Joe Biden’s administration also defended medical abortion, saying the government will seek to protect access to medical abortion, saying efforts to limit it are “wrong and extreme and out of touch with the majority of Americans.”
“Today, I am directing the Department of Health and Human Services to take steps to ensure the widest possible availability of these critical drugs,” President Joe Biden said at the White House on Friday.
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On the face of it, the end of Roe v Wade shouldn’t affect the availability or legality of in vitro fertilization (IVF).
But activists point to the far-reaching impact on women’s ability to receive medical attention to conceive a child in a post-Roe America.
The debate over whether and at what stage of human development life begins threatens to limit doctors’ ability to use IVF to help a woman conceive. The success of IVF depends on delivering a larger number of eggs, but usually only using a small number of them.
Experts caution that states that define life as beginning at conception or fertilization could legally jeopardize IVF.
Power, a group that links women struggling to conceive to clinical fertility studies, and the Guttmacher Institute estimate that Roe v Wade’s ouster could result in as many as 30 states banning IVF.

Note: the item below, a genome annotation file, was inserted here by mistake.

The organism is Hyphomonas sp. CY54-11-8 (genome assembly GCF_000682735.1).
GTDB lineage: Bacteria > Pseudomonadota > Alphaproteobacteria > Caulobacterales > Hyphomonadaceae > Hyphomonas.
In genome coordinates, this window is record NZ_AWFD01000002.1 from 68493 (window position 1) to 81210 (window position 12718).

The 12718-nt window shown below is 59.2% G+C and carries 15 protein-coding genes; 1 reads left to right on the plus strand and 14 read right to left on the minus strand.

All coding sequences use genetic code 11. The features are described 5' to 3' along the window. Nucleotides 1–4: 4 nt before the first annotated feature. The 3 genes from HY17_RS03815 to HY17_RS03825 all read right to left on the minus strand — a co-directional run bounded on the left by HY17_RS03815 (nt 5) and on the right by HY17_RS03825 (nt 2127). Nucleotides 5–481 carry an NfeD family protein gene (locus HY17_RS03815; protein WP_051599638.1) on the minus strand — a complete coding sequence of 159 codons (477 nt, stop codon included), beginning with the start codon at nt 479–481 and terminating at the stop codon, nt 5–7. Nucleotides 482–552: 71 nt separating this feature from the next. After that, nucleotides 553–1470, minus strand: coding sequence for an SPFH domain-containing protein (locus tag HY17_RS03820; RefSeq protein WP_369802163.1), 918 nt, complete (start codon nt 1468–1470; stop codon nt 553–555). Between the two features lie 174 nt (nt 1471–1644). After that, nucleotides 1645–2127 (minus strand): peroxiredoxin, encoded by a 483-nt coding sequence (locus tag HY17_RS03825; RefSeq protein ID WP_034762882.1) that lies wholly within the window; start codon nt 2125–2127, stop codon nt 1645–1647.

Activists also believe a Roe v Wade fall could make IVF more expensive to access by limiting the number of embryos made or implanted, leading to fewer chances of a successful pregnancy, more IVF cycles and higher costs.
Birth control measures
Supporters of the election are also concerned about the future of birth control in the US following the Roe v Wade reversal.
Judge Clarence Thomas wrote in his opinion that other cases protecting the right to contraception, same-sex marriage and private, consensual sexual activity are “not at issue” in this particular decision. But he also writes that “in future cases” the court should “reconsider” the decisions in the cases where these rights were established.
“States trying to restrict abortion from the moment of conception — not even from the moment of pregnancy, as the medical profession would define it — may well be trying to challenge Plan B, emergency contraception, possibly even IUDs,” said Wendy Parmet. Director of the Center for Health Policy and Law at Northeastern University, was quoted as telling NBC News.
States like Oklahoma, for example, have passed legislation recognizing the beginning of an unborn child’s life at fertilization. This means birth control devices such as an IUD (intra-uterine device) and the morning-after pill, which could prevent a fertilized egg from implanting, could be at risk.
IUDs work by preventing fertilization: the sperm and egg never meet. However, they may also prevent implantation.
The morning-after pill prevents fertilization in the first place, which may be illegal in states that recognize life if fertilized.
As the protests rage on, one thing is certain: the Roe v Wade reversal will undoubtedly usher in a new era for healthcare in the US. Whether this should be celebrated or not, only time will tell.
With contributions from agencies